Sophisticated business leaders recognize the pivotal role of keywords in the realm of Search Engine Optimization (SEO). The judicious selection of phrases in your website’s content is not just a matter of visibility; it’s a strategic imperative for digital prominence. However, the challenge of content cannibalization arises when there is an overuse of identical keywords across various pages of your site.
Content cannibalization is more than a mere faux pas in SEO; it’s a critical error that can lead to the ‘search rank tank,’ severely impeding your online visibility. Addressing and rectifying this issue is not just about recovery; it’s about strategically enhancing your presence in the digital landscape.
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Why should I watch out for overused keywords on my site?
When you use the same keywords for different articles or web pages, your content competes with itself in the SERP (Search Engine Results Page.)
With more competition from keyword-redundant articles, search engines may rank outdated material higher (detracting from user experience). You may also kick yourself out of a coveted rank spot when you repeat keywords too often.
So, how do you catch content cannibalization before it catches (and eats) you and your high search rank? Follow these guidelines.
First, check out your keyword search results.
You could create a simple spreadsheet with relevant keywords, search them on Google, and track the results for multiple page hits from the same website. This type of keyword tracking can be time and labor-intensive but does work to help you discover content cannibalization trends.
Is it possible to de-cannibalize my content?
There are several ways to ensure content that doesn’t consume your hard-earned search rank. Here’s a list to get you started on several de-cannibalizing basics:
1. Keep track of your keyword use for new articles. Creating a keyword tracking sheet that you add to each time you publish an article is a great place to start. A tracking sheet can help you see, at a glance, where you might have any repeats.
You can still create pieces in your chosen topic areas but optimize for different keywords in each one. For example, if in one article, you select “retail automation solutions,” in the next article, you might choose “retail safety trends.” Both keywords would allow you to expound on the benefits of retail automation but from different angles.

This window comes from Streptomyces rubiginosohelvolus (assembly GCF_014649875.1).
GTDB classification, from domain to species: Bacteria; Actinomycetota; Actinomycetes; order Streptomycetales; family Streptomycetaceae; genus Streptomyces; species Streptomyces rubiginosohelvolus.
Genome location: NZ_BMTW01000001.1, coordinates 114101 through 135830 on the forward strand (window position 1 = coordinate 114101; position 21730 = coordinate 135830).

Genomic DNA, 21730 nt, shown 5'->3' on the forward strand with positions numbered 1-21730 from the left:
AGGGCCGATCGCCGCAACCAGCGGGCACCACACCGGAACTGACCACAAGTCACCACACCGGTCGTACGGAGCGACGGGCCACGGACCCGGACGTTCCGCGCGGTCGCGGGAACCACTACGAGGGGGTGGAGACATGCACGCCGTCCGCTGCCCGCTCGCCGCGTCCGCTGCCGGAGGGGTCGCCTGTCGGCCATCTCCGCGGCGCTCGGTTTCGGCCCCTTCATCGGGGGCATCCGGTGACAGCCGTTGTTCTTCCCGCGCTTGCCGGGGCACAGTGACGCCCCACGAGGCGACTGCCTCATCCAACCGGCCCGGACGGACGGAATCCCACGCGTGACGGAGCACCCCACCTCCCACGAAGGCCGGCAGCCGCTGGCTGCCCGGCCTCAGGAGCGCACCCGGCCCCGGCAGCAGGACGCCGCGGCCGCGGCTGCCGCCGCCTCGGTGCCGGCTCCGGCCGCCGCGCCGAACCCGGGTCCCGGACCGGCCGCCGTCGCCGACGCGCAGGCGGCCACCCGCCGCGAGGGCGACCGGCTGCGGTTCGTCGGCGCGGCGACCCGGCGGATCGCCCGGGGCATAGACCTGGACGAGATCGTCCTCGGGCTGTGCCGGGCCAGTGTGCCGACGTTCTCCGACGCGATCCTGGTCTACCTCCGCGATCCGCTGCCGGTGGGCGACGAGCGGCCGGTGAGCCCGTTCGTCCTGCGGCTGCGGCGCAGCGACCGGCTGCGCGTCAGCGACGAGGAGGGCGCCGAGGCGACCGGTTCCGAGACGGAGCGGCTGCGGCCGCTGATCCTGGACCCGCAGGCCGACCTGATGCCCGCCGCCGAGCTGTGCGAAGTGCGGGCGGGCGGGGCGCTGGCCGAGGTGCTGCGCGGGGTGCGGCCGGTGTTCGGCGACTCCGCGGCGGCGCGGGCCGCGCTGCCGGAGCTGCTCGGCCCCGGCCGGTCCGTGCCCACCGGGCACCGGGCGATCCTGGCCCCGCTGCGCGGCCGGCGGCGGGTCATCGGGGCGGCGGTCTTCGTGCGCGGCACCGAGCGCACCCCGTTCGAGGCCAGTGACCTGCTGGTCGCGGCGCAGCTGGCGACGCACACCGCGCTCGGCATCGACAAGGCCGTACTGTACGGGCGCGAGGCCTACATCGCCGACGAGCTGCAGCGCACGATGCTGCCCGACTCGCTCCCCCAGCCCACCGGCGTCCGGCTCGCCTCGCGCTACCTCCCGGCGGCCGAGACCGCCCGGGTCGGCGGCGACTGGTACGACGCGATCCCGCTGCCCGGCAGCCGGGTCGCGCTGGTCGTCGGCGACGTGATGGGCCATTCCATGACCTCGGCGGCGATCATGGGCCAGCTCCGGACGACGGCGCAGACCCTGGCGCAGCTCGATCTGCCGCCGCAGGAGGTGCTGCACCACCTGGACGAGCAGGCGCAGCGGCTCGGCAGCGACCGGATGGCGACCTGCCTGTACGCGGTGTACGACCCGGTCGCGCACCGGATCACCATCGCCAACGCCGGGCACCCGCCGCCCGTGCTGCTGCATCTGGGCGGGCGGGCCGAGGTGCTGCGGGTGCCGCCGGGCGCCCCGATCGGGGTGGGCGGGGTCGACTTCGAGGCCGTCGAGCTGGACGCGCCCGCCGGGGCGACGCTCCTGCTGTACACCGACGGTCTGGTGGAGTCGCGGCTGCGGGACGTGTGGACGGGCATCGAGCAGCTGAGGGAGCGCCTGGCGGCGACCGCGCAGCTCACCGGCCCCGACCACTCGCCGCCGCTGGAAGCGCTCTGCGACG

2. Combine similar existing articles. This process entails rewriting the two similar articles into one stellar piece of content. (Which shouldn’t be too hard since you’ve already compiled the information and would simply need to reformat it inclusively.)
3. Delete less-than-amazing content: In your content audit, you may come across two similar articles where one stands out as the superior choice. Delete the “bad” content without regret (but always remember to replace it with a redirect link, so you don’t create SEO-busting error messages on your site URL.) The redirect should take the user to the article you decided to keep. A 301 redirect can also reassign that page’s value to the one you want to focus on increasing in even higher positions.
4. Choose several stand-out posts and link to them internally. If you take an inventory of your blog posts and top-notch web copy, earmark the pieces you feel are the best of the best. Then, create internal links in your other posts to the articles and web copy that truly stand out.
5. Embrace keyword-scrubbing in some of your content: If you find two similar pieces that should stand alone, select one of them, and exchange the duplicated keywords for other phrases.
6. Use “no-index” tags: If a useful content piece contains cannibalized keywords, you can ask Google to ignore the page with a no-index tag. This tag is a code snippet in the HTML page code. When Google sees this code, it will not rank the page. This way, you can keep the content without risking your overall search rank for your desired piece.
What if I sell a lot of similar products on my site?
If you sell hair brushes, for example, you’ll use the keyword “hairbrush” over and over. You can include each product’s full model name as the keyword to minimize cannibalization.
You can also avoid cannibalization in eCommerce by creating category pages and linking your individual product pages to them. You’ll keyword-optimize the category pages, but not the product pages. Getting expert help in creating your product pages, category pages, and their tags can make this process run smoothly with minimal time spent on your part.
How do I continue to vary my keyword use to avoid content cannibalization?
It’s smart to continually consult your ideal client or customer avatar and update their pain points for new content. Though your products and services stay similar, you can leverage your audience’s problems to your keyword advantage.
You can change up your keywords to move with the seasons, new product or service innovations, and novel audience segments you’d like to attract.
Platforms like SEMRush or Ahrefs can help you vet your new keyword choices and see how they rank. Plus, you’ll get content ideas from reading the search results for your updated keyword list.
Try using your existing keyword list to help you find new ones. Enter a keyword into the Google search bar. If you scroll down to the bottom of the first page of results, you should see a list of similar keywords people have used. It’s usually called “People also search for.”
Changing up your keyword use doesn’t have to be an all-consuming effort. With a few simple practices, you can ensure fresh keyword use consistently. Doing so will lead to no cannibalization while maintaining and improving the content your audience loves.
Enjoy DFY cannibalization trouble-shooting with Romain Berg.
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